Many public school teachers said that after attending a session or two, they were left to do UBD in their classes. Others were not directly trained but were told to just follow the guides. Some did not get any guides, so they had to do “UBD-sounding” lesson plans on their own.

Wiggins says another way to kill UBD is to introduce it as the year’s focus, implying that it can be fully implemented in a year, and the previous year’s initiative bears no relation to it.

Many schools say they do not know what textbooks to use since current books are not “UBDized.” But good existing texts likely already have hallmarks of UBD. They should not be thrown away just because they do not follow a certain format.

“Through the years, in the Philippines, we typically bring in a new approach, usually theory-derived and usually from the US,” says Nebres.  “Then we develop materials and, if funding is available, implement on a national scale.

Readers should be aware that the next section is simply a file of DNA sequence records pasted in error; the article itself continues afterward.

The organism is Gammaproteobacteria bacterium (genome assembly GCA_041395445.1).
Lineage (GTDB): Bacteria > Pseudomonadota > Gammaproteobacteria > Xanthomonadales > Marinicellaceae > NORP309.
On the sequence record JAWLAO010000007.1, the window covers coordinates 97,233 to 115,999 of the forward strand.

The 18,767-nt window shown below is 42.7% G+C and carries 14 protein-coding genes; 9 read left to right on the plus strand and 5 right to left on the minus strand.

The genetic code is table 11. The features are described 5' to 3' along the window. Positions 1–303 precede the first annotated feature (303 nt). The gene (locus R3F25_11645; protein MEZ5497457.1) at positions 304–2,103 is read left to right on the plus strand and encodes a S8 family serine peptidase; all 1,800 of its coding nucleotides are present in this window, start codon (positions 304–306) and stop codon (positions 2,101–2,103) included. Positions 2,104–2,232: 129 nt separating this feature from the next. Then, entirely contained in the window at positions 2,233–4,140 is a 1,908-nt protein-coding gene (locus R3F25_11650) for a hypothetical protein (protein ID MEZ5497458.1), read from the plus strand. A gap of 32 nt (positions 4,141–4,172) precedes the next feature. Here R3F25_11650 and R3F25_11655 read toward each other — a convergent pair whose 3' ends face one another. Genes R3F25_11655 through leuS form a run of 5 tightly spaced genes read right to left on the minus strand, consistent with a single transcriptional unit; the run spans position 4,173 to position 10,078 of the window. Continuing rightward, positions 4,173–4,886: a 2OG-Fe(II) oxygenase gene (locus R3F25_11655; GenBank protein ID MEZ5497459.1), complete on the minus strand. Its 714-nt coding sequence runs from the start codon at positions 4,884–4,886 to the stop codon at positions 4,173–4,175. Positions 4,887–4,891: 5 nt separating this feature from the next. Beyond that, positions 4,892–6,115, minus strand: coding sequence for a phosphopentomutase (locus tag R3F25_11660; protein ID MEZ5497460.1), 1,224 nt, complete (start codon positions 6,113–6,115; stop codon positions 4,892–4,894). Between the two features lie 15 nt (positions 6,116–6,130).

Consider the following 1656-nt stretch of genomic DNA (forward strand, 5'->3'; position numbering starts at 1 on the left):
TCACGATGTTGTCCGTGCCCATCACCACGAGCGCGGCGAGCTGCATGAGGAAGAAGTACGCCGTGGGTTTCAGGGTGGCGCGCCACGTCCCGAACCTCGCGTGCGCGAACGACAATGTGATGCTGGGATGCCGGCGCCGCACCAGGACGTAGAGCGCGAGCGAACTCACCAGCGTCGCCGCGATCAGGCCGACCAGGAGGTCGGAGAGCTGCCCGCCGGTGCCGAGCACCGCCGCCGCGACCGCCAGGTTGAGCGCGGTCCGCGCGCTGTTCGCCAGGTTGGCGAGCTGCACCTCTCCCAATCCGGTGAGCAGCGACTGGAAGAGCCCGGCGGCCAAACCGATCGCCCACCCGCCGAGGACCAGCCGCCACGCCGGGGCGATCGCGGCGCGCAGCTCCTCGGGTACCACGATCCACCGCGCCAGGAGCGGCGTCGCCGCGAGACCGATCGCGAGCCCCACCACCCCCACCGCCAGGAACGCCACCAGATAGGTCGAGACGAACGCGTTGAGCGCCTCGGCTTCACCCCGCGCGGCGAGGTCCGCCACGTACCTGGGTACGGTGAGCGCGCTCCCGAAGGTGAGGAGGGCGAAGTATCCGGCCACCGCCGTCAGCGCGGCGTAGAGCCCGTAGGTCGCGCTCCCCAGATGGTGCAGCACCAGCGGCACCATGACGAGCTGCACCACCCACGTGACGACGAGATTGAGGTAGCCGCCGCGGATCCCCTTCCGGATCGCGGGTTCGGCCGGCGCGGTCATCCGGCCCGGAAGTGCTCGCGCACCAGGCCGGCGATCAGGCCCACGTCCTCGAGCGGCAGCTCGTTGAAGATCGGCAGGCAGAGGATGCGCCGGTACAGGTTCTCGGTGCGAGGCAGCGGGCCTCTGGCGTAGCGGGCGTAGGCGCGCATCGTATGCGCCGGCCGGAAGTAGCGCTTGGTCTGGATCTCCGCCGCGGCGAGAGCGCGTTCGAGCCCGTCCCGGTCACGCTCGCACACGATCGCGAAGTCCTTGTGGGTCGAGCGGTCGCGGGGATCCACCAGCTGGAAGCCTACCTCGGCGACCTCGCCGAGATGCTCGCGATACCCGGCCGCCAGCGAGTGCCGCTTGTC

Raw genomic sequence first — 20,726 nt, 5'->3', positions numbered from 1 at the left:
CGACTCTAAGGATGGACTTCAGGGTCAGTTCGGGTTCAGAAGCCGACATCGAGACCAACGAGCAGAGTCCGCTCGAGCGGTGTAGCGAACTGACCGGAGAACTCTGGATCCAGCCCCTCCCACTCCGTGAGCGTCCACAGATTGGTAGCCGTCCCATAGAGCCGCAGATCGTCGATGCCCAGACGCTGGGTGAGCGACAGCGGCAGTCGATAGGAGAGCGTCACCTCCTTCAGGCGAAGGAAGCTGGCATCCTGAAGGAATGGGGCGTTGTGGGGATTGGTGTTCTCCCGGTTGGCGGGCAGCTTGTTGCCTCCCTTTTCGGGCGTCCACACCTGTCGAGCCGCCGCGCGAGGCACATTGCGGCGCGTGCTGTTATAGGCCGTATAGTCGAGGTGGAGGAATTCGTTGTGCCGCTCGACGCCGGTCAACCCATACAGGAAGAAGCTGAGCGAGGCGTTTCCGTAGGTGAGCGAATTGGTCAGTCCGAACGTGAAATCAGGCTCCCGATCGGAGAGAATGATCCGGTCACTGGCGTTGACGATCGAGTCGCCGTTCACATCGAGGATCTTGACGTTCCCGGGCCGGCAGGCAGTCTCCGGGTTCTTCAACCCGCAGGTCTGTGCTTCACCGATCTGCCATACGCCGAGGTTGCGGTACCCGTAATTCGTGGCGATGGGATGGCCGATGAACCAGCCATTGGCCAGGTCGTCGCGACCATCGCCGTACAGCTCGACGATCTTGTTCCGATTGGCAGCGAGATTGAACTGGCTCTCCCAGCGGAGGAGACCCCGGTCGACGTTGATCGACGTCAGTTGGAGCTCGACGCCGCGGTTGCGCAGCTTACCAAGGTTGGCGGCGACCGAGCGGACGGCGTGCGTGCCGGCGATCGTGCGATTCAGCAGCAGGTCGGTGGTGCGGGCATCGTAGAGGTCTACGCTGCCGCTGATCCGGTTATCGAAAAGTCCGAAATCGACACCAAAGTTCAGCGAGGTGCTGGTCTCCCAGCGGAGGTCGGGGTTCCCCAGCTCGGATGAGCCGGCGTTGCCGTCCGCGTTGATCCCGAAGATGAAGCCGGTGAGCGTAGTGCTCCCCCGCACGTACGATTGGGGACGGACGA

“Then we train through a cascade, from national to regional to division to district and, lastly, to school levels. By the time we get to the actual implementers, the classroom teachers, there is only a short time left. The new approach and books wipe out the past, but since training gives no time for actual classroom teachers to absorb them, they are not really learned.”

If and when the K-12 curriculum comes into play, this will be the next UBD killer: “Attempt to implement too many initiatives simultaneously.”

Garces says teachers are still debating whether or not to use UBD. “If this is combined with classroom implementation of K-12 math, the result will be a huge hullabaloo,” he says.

The way ahead

If UBD is deemed appropriate for schools, then groundwork has to be done.  In some private schools, like Xavier School, UBD works. Since 2004, as part of the Ignatian Pedagogical Paradigm, faculty, administrators and students have continued to fine-tune the UBD process, consonant with their context, needs and goals.

“Think big, but start smart,” say Wiggins and McTighe. “Ask all teachers to plan ONE unit per semester, for starters. Encourage them to work (together), and begin with a familiar unit topic. Develop a multi-year plan that links long-term goals to UBD strengths, and show how UBD will be slowly implemented as part of a strategic plan. Build a year composed of workshops, study groups, action research groups, in which staff go through many cycles of learn/try/feedback/revise.